The good news is that practically all my gear worked on the plane and on the ship. The bad news is that it is not inexpensive and connections are slow and not very reliable. I brought along my iPhone 6s Plus, iPad Air, Apple Watch, Beats headphones, Sony Alpha 55 DSLR camera, a few cables and one power “brick” that had five USB outlets. I have a great custom backpack that is designed to hold all my gear – it even has a special storage section for the iPad.  

Before leaving I went to AT&T (my cellular provider) and signed up for the $30 per month International travel option.  This gave me $1.00 per minute calls, unlimited texting and a whole 150MB of data (for checking email, etc.)  It wasn’t until the second day of our trip that I checked my account status and I was already way over 250MB of data. What?!? I had forgotten that being a tech guy I had my iPhone set to do automatic uploads from my Photos app, nightly backups to iCloud and other assorted syncs and backups.  Ouch!  I quickly changed my settings.

We flew Delta and in the United States most planes now have WiFi which runs about $8 – $10 for a 24 hour “pass.” Speed is acceptable, and reliability was very good. On the river cruise ship Viking offered free WiFi (we paid Royal Caribbean about $225 for a similar WiFi service on our last ocean cruise.)  Speed was very slow, and reliability was just “OK.” Don’t plan on streaming video or uploading photos. Audio streaming was just “OK” with a few disconnects. Email and dial-up type web browsing were “OK.”

During our vacation I took over 1,000 of photos with the Sony DSLR, the iPhone, and the iPad.  I backed them up to my iPad (just in case…) using an Apple Lightning SD card (from the Sony) connector and used “AirDrop” to transfer wirelessly from the iPhone.  When we arrived at our AirBnB rental apartment in Amsterdam at the end of our trip (where we had decent WiFi) I backed everything up to iCloud.

Our trip took us to Hungary, Austria, Germany and the Netherlands.  When we were on shore it was easy to connect to low-cost or free WiFi services. You may want to use a VPN (virtual private network) service while you travel when use use foreign WiFi services so that you don’t get hacked. 

Before we left home I downloaded some music and a few movies to my iPad and that made travel time on planes, and quiet times on the ship enjoyable. I also downloaded a couple of books both digital and audio through iBooks and Audible.com
I carried my iPhone in my front pocket (to avoid pick-pockets) and left the iPad on the ship in our cabins provided safe.
I must admit that I was amazed at the number of fellow passengers who used digital devices on the plane and on the ship. Mobile technology has really caught on for vacationers.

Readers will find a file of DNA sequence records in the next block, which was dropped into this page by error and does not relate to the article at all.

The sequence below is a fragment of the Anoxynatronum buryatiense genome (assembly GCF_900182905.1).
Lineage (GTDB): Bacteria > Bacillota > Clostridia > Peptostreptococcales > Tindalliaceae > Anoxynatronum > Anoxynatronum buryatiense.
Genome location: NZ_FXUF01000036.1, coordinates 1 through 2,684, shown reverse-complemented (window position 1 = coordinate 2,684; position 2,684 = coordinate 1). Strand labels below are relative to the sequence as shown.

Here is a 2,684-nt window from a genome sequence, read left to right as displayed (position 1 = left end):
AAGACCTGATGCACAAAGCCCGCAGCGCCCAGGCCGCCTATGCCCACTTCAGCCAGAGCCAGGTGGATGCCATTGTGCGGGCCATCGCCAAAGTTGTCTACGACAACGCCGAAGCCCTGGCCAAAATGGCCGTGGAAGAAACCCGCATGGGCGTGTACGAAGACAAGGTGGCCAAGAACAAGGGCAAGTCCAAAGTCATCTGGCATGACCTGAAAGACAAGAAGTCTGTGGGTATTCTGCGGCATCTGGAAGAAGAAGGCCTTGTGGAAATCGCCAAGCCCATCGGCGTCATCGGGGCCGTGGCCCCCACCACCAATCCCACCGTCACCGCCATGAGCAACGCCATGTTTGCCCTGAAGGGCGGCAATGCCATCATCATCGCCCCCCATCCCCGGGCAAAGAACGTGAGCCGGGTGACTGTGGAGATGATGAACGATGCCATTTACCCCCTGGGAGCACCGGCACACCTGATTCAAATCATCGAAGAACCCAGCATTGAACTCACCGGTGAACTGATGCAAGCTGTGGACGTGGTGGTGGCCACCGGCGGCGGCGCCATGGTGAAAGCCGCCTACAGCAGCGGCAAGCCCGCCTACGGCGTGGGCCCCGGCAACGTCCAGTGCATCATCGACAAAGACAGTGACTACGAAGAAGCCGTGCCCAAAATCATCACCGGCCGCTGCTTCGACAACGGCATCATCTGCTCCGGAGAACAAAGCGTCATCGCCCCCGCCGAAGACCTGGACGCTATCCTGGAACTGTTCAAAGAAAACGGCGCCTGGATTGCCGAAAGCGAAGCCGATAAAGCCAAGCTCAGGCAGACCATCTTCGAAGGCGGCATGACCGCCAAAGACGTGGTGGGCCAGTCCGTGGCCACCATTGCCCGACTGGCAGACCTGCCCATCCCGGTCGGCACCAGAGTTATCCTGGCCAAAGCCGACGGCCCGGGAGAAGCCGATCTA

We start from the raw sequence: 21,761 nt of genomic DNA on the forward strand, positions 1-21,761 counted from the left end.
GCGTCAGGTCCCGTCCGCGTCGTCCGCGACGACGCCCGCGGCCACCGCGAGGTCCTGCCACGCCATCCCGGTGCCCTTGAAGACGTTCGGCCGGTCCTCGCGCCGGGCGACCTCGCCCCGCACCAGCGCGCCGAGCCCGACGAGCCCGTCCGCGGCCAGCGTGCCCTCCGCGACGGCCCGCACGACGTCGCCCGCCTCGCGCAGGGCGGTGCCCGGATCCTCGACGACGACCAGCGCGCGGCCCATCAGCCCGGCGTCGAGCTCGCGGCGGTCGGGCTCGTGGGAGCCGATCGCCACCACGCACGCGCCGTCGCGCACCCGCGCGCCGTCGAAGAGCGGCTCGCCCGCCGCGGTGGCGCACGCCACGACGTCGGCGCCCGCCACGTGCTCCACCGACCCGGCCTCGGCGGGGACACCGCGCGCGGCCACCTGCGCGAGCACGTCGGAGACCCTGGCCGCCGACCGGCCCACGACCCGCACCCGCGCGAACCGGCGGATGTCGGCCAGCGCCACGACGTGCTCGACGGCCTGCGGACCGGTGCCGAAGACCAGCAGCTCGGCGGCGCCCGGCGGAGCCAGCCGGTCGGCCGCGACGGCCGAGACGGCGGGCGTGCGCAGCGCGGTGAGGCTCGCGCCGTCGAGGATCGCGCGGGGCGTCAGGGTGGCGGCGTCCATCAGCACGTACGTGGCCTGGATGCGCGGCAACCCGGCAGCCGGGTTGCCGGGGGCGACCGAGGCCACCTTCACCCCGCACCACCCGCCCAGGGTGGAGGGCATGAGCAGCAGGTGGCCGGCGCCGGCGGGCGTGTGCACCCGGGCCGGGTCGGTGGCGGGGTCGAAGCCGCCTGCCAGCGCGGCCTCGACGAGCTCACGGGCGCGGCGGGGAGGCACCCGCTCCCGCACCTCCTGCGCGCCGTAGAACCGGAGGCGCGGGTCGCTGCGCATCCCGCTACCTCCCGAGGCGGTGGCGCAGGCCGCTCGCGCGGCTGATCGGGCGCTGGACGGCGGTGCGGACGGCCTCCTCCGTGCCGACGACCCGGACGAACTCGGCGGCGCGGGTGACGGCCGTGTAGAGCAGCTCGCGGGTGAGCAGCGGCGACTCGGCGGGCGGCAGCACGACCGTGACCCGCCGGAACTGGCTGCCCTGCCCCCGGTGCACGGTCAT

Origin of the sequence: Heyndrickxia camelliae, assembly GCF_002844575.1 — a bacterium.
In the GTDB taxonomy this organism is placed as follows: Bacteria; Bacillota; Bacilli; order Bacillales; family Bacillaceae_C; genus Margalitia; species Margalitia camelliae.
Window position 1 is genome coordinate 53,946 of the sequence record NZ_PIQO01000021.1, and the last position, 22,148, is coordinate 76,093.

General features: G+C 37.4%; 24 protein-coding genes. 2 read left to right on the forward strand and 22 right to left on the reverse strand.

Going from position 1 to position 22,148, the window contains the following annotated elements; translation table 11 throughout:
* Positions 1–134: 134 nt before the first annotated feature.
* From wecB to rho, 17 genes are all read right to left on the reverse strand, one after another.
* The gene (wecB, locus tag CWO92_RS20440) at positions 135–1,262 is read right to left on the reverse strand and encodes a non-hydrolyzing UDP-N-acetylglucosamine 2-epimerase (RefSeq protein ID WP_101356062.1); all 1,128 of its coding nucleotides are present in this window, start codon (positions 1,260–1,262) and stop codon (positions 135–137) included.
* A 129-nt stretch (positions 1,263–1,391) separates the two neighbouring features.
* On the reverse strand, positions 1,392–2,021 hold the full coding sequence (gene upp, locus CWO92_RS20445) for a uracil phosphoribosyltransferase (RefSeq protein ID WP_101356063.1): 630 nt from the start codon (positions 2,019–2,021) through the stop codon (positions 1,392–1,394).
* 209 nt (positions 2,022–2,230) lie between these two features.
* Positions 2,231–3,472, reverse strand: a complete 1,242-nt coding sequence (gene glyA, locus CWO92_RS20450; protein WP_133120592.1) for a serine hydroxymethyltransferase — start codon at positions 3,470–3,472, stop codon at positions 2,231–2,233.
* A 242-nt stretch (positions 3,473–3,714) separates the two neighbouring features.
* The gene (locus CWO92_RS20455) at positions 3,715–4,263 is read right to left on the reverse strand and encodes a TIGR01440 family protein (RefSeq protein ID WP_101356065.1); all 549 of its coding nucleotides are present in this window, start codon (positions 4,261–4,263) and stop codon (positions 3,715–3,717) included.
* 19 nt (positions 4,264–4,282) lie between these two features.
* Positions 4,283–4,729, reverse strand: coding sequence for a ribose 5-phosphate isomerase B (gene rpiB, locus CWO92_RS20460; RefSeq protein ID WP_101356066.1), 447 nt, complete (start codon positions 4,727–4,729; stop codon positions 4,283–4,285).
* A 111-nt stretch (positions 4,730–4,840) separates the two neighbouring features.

Here are a few cruising tips:

  • Pack one USB charger that has multiple USB connections.  Mine supports five devices.
  • Make sure that the ship and rental apartments support US 110 volt AC cords.  You may want to invest in a lightweight set of travel plugs. Our ship did.  Our rental apartment did not (we needed a converter plug).
  • Bring a second rechargeable battery and charging block for your DSLR camera.
  • Get a “Y” audio connector – so that you and your spouse can share music, books, or video with two sets of headphones to one device.
  • Bring along a second RAM storage card for your DSLR camera
  • Use an app like “Day One” Journal 2 to record your daily vacation notes so you can remember the name of that church or cathedral – and the name of that fabulous German beer was. Keep up with your journal everyday!
  • Shoot a mix of photos and short videos (30-60 seconds) and build an iMovie show from them.
  • In larger European cities use Uber or Lyft to get around.  More reliable and cheaper than regular taxi’s.
  • Use AirBnB for apartment and home rentals to save significant dollars over standard hotels.  Look at the owner reviews before making commitments. 
  • Carry a money belt or one of the around the neck security bags with RFID protection.  There are many pick pockets in larger European cities and they hang around cathedrals, airports, museums, concert venues, train stations and more.
  • Most of the countries we visited accepted Euros. Most museums, restaurants and shops accepted credit and debit cards as long as the card has a Visa or MasterCard logo on it.  Most ATM machines accepted debit cards for cash advances – spitting out your new funds in Euros.
  • Check with your cellular provider in regards to using your phone overseas.  If you don’t you could come home to hundreds of dollars worth of charges for calls, texts, and email checking.  Have your provider help with turning off settings that have to do with backups and auto uploads and auto synchronization.

Bottom line – traveling with digital devices can be entertaining, informational and useful. Just make sure you take precautionary steps in advance. 

Mobile Technology for Today's Savvy Geezer!